Stress affects the health of PhD students2023-12-12
Nearly 1 in 5 PhD students at Karlstad University experience enough stress to adversely affect their mental well-being. This is revealed in a survey by the Graduate Student Association (GSA).
– The HR office is currently working on an action plan, says Patrik Larsson, pro-vice-chancellor and chair of the Health and Safety Committee.
The survey was conducted in May and June and presented in a report in November. Many PhD students feel burdened by high expectations and report working more than stipulated in their terms of employment. However, many also report feeling that they are not achieving enough. 18% said that this affects their mental well-being. They feel tired, anxious, restless, sad, and even hopeless.
– We have identified six problem areas where we propose action. Stress is one of those areas, says Joanne Kuai, chair of the Graduate Student Association.
– The other problem areas are basically contributing factors to the stress, adds Phil Aupke, deputy chair of the GSA.
The six problem areas include the system for individual study plans (ISPs), which is widely considered time-consuming and complicated.
– Everyone understands the point of an ISP, but the system is not user-friendly and different departments all have different procedures.
The GSA proposes that the ISP administration be streamlined and updated to ensure a uniform approach throughout the university.
Hard to plan
In terms of courses, nearly 40% of PhD students reported quality issues and insufficient availability of courses that are required for their degree.
– Some courses are only offered every two years, which makes the mandatory components really hard to plan, says Phil Aupke.
Here, the GSA proposes action related to the quality and range of courses offered.
The GSA also suggests improvements to supervision, with one example being the collaboration between supervisors. This after nearly a third of PhD students reported that having more than one supervisor leads to an unclear division of responsibilities.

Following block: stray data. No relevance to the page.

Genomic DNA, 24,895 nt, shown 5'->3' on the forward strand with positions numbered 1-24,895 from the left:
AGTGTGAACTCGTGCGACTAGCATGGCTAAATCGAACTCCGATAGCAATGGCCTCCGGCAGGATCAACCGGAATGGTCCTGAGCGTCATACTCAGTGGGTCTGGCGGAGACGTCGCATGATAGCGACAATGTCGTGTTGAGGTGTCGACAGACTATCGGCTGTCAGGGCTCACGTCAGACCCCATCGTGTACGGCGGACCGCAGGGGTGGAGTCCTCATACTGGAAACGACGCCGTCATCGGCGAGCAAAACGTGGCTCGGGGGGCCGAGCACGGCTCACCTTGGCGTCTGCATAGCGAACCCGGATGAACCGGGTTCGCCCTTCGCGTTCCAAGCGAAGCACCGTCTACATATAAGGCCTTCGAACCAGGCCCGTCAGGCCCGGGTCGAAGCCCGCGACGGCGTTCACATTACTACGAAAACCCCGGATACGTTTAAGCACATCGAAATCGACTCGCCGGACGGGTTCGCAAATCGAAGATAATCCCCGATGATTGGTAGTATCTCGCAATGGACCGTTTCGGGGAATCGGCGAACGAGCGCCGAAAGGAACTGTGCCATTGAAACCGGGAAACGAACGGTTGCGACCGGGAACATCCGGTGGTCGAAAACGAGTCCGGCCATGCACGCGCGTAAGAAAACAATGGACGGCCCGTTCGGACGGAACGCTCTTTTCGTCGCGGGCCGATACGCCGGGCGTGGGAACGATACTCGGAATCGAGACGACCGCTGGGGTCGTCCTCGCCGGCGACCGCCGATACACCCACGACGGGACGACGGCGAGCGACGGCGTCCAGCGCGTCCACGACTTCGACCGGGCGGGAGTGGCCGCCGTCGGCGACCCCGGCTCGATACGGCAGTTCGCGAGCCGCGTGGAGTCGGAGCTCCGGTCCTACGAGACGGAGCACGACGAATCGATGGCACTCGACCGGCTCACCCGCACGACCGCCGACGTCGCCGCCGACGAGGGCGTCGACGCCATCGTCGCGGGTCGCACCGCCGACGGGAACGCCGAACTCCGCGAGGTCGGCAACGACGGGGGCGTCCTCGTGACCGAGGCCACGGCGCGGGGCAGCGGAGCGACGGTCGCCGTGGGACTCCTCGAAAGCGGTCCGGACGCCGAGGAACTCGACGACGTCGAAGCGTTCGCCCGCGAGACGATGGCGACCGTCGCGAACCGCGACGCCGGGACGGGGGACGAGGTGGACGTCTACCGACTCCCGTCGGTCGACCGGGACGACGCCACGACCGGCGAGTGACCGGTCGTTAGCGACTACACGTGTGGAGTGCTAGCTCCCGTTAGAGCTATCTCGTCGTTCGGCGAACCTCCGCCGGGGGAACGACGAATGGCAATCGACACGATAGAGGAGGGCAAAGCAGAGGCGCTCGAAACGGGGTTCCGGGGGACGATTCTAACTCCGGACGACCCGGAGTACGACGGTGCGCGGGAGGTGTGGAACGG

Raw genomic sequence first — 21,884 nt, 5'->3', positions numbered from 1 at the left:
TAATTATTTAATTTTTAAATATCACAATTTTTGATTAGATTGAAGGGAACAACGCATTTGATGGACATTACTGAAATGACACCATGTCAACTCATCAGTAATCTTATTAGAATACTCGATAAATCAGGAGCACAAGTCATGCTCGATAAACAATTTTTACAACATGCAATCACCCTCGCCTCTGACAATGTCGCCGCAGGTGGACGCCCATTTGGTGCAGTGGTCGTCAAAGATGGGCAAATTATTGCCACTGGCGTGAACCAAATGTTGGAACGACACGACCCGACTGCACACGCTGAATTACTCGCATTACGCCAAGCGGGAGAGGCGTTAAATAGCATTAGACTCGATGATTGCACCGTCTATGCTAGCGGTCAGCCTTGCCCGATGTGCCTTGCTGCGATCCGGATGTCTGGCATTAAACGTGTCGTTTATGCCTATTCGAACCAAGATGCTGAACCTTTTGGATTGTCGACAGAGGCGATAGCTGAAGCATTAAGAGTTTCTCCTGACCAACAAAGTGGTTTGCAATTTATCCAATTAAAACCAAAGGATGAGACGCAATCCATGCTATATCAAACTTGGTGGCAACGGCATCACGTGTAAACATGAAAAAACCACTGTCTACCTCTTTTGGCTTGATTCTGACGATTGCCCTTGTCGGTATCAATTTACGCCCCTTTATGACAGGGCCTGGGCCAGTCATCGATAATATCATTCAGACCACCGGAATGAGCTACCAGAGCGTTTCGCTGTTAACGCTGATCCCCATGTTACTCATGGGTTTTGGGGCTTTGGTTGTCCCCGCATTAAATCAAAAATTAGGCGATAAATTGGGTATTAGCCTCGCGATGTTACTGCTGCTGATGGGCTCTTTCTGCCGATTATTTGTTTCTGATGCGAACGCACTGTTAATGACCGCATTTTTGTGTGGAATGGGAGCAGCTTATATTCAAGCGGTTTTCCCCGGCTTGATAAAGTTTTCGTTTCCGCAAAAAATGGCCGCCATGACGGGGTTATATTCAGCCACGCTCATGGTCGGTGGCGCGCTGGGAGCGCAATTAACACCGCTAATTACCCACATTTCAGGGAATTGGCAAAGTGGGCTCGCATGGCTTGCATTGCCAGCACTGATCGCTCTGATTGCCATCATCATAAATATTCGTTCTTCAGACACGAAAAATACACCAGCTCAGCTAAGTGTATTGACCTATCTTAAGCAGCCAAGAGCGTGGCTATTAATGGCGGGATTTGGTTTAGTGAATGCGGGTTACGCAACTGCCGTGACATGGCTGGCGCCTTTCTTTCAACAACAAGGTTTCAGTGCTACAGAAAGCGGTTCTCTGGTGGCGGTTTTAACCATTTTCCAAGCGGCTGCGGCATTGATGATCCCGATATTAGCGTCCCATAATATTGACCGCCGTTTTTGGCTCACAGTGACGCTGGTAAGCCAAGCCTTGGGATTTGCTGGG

Too much teaching
Almost 60% of the PhD students that took the survey reported spending significantly more time on teaching than their terms of employment mandate.
– Yes, many of them think teaching takes up far too much of their time. Many also feel that we receive far too little pedagogical guidance ahead of teaching, says Joanne Kuai.
Compared to the previous major PhD student survey from 2020, the problem with teaching consuming too much time has increased by close to 30%.
The proposed action from the GSA includes more time earmarked for preparation, more practical training for PhD students ahead of teaching, and credits awarded for UPE teaching courses.
Report available on kau.se
The results of the survey have been compiled in a report available on the GSA page of kau.se:
All PhD students have received a copy and the report has also been distributed to department, faculty and senior management.
– We also have a meeting scheduled with the vice-chancellor, says Joanne Kuai.
Health and Safety Committee
In addition, the report was discussed at the most recent Health and Safety Committee meeting.
– We received a strong presentation at the meeting, and it’s a good study and report with clear proposals for improvements. It is especially serious that so many PhD students experience this level of stress. The HR office is currently working on an action plan intended to improve working conditions for our PhD students. We will synchronise those efforts with the action proposed in the GSA report, says Patrik Larsson, pro-vice-chancellor and chair of the Health and Safety Committee.
– Some issues brought to light in the report are systemic in nature and require more work before a solution can be implemented. While other issues can be resolved more quickly. One example is the course range. The university board has requested an update at their February meeting. We will then present a variety of measures as well as the plan going forward.
Survey Period: 17 May to 20 June 2023
Report launched: 10 November 2023
Survey link distributed to 214 active doctoral students
Response rate: 24 percent